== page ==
Book Review: Treasure Island by Robert Louis Stevenson

Posted December 30, 2015 by @Angelized_1st in 2015 Historical Fiction Reading Challenge, 2015 TBR Pile Reading Challenge, Back to the Classics Book Challenge 2015, Books, COYER Going Back to Basics, Entertainment, Reading Challenges / 0 Comments

Book Review: Treasure Island by Robert Louis StevensonTreasure Island by Robert Louis Stevenson
Published by Kingfisher on September 15th 2001
Genres: Fiction, Classics, Young Adult
Pages: 352
Format: eBook
Source: Purchased
ISBN: 9780753453803
Buy on: AmazonBarnes & NobleiBooks

The most popular pirate story ever written in English, featuring one of literature’s most beloved “bad guys,” Treasure Island has been happily devoured by several generations of boys—and girls—and grownups. Its unforgettable characters include: young Jim Hawkins, who finds himself owner of a map to Treasure Island, where the fabled pirate booty is buried; honest Captain Smollett, heroic Dr. Livesey, and the good-hearted but obtuse Squire Trelawney, who help Jim on his quest for the treasure; the frightening Blind Pew, double-dealing Israel Hands, and seemingly mad Ben Gunn, buccaneers of varying shades of menace; and, of course, garrulous, affable, ambiguous Long John Silver, who is one moment a friendly, laughing, one-legged sea-cook . . .and the next a dangerous pirate leader!

The unexpected and complex relationship that develops between Silver and Jim helps transform what seems at first to be a simple, rip-roaring adventure story into a deeply moving study of a boy’s growth into manhood, as he learns hard lessons about friendship, loyalty, courage and honor—and the uncertain meaning of good and evil.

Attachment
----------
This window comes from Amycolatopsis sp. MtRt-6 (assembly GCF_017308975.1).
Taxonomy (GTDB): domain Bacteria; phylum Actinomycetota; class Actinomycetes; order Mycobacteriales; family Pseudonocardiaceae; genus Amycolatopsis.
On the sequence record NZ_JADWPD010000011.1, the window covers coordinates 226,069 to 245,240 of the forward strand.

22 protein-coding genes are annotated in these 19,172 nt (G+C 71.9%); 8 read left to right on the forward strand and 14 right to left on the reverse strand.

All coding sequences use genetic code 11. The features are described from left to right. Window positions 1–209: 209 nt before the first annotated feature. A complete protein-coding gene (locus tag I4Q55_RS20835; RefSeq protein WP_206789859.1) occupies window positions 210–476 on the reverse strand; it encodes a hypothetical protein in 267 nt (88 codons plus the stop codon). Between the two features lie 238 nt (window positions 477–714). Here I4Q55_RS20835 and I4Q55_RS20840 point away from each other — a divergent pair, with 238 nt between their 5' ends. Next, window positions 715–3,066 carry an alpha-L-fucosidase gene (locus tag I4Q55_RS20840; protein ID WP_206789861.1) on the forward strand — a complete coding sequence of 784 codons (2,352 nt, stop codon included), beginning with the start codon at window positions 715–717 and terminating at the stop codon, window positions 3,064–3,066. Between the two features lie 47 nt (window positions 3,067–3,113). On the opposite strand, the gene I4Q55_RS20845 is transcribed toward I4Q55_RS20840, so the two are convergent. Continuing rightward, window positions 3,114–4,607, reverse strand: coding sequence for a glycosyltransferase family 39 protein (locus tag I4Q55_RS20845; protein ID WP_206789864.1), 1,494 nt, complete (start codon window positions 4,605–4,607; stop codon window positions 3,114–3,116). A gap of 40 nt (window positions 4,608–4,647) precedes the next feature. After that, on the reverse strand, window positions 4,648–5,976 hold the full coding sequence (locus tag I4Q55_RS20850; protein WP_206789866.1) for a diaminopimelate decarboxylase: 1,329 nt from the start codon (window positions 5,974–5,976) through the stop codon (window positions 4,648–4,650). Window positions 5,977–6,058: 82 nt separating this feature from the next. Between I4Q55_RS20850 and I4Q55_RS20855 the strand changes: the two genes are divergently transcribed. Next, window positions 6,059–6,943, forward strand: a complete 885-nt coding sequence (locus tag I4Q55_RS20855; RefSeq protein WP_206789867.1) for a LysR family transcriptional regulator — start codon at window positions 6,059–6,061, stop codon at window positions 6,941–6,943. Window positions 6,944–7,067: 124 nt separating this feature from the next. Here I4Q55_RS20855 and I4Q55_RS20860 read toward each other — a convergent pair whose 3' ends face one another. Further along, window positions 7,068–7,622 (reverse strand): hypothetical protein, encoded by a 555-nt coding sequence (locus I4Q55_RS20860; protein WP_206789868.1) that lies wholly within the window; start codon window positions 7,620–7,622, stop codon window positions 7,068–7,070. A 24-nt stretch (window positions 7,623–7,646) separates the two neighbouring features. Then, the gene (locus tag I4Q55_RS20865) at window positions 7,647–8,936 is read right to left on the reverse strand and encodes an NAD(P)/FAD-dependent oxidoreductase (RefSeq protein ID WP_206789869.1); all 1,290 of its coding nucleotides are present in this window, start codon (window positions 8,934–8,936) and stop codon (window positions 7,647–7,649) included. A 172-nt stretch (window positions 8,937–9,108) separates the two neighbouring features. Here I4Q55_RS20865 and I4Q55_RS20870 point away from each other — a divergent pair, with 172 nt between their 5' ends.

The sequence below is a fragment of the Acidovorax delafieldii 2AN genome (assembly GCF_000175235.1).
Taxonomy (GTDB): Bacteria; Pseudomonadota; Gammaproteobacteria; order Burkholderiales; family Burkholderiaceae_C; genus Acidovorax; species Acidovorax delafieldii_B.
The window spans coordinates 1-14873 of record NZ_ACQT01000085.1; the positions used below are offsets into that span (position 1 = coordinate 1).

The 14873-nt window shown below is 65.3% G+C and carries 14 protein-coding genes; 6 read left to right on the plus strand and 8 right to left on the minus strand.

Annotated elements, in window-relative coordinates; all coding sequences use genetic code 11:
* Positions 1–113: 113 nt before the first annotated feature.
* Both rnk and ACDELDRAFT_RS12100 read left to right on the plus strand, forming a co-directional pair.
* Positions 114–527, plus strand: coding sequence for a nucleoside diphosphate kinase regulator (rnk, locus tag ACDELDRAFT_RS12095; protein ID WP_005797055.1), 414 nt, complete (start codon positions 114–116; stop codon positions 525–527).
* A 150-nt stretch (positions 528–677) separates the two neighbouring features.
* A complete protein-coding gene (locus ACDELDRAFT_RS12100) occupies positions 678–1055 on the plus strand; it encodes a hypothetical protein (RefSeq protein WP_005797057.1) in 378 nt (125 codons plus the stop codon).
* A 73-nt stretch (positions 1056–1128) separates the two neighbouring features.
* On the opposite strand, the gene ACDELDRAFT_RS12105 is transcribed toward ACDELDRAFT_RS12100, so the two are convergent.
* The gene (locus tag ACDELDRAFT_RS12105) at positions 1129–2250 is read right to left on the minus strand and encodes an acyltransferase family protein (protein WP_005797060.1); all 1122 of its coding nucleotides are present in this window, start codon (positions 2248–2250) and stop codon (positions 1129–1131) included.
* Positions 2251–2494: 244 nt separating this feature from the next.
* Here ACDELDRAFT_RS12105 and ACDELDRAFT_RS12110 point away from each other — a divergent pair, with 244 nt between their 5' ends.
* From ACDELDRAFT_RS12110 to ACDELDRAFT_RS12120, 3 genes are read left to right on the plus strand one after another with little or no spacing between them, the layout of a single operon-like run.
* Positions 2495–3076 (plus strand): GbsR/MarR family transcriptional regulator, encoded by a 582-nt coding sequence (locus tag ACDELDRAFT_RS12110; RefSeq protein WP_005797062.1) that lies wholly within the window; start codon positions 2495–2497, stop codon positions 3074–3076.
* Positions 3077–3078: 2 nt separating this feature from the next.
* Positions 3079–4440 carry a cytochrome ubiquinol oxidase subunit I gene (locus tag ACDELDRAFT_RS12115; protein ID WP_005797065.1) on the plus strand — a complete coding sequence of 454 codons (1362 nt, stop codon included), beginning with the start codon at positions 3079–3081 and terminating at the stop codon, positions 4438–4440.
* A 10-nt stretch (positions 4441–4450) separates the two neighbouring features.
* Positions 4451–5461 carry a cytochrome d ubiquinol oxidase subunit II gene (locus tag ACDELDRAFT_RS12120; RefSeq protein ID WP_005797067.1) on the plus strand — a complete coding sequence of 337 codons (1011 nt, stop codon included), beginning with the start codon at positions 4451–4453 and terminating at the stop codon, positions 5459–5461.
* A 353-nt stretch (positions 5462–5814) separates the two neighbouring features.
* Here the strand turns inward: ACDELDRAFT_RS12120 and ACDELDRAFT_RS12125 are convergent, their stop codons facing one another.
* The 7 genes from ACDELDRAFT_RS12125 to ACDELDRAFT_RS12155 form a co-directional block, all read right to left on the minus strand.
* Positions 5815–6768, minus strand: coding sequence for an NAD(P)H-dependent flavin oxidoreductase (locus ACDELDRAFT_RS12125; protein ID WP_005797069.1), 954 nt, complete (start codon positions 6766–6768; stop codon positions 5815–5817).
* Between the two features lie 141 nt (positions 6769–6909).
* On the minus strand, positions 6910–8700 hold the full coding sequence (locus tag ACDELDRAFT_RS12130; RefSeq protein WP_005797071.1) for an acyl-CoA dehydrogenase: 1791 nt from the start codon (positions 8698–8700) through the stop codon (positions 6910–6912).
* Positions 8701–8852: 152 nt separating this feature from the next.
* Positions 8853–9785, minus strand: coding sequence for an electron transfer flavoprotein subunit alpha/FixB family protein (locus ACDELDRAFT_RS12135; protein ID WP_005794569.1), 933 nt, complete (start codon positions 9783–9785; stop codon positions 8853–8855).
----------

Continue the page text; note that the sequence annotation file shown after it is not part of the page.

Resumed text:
“Fifteen men on the Dead Man’s Chest Yo-ho-ho, and a bottle of rum! Drink and the devil had done for the rest Yo-ho-ho, and a bottle of rum!”

I’ve been wanting to read Robert Louis Stevenson’s Classic, Treasure Island, for years, but kept putting it off. Partly because I was afraid it wouldn’t live up to the hype. However, being a fan of Starz’ series Black Sails, I was curious about the characters and what happens to them later on. Having watched a couple of seasons of the popular cable show, I was familiar with the characters, and can see how they got from where I’ve seen them to how they’re depicted in the novel.

I enjoyed Long John Silver, but didn’t particularly care for the other characters. Not that they were badly written, but the writing style took a while for me to get into. Not only that, but I wasn’t really invested in any of the characters, and never cared who survived. While a colorful character, Silver isn’t the main character. The main character of the story is a young by named Jim Hawkins, who winds up sailing away from home in search of treasure. If you are looking for an action adventure story, this definitely fits the bill, though I thought the story dragged a bit in places.

“For thirty years,” he said, “I’ve sailed the seas and seen good and bad, better and worse, fair weather and foul, provisions running out, knives going, and what not. Well, now I tell you, I never seen good come o’ goodness yet. Him as strikes first is my fancy; dead men don’t bite; them’s my views—amen, so be it.”

Overall, I enjoyed Treasure Island, but not enough to claim to love it. It was a nice pirate adventure full of interesting, shady characters, but never really sucked me into the story. Stevenson’s writing was good, but I felt that the conclusion was a bit too neat for my taste. While descriptive, I never got invested in the world these characters inhabit. However, I can see why Treasure Island is considered a classic, and would recommend it to readers interested in reading classic literature.

About Robert Louis Stevenson

Robert Louis (Balfour) Stevenson was a Scottish novelist, poet, and travel writer, and a leading representative of English literature. He was greatly admired by many authors, including Jorge Luis Borges, Ernest Hemingway, Rudyard Kipling and Vladimir Nabokov.

Most modernist writers dismissed him, however, because he was popular and did not write within their narrow definition of literature. It is only recently that critics have begun to look beyond Stevenson’s popularity and allow him a place in the Western canon.

On December 3rd, 1894, he died of an apparent cerebral hemorrhage at the age of 44.


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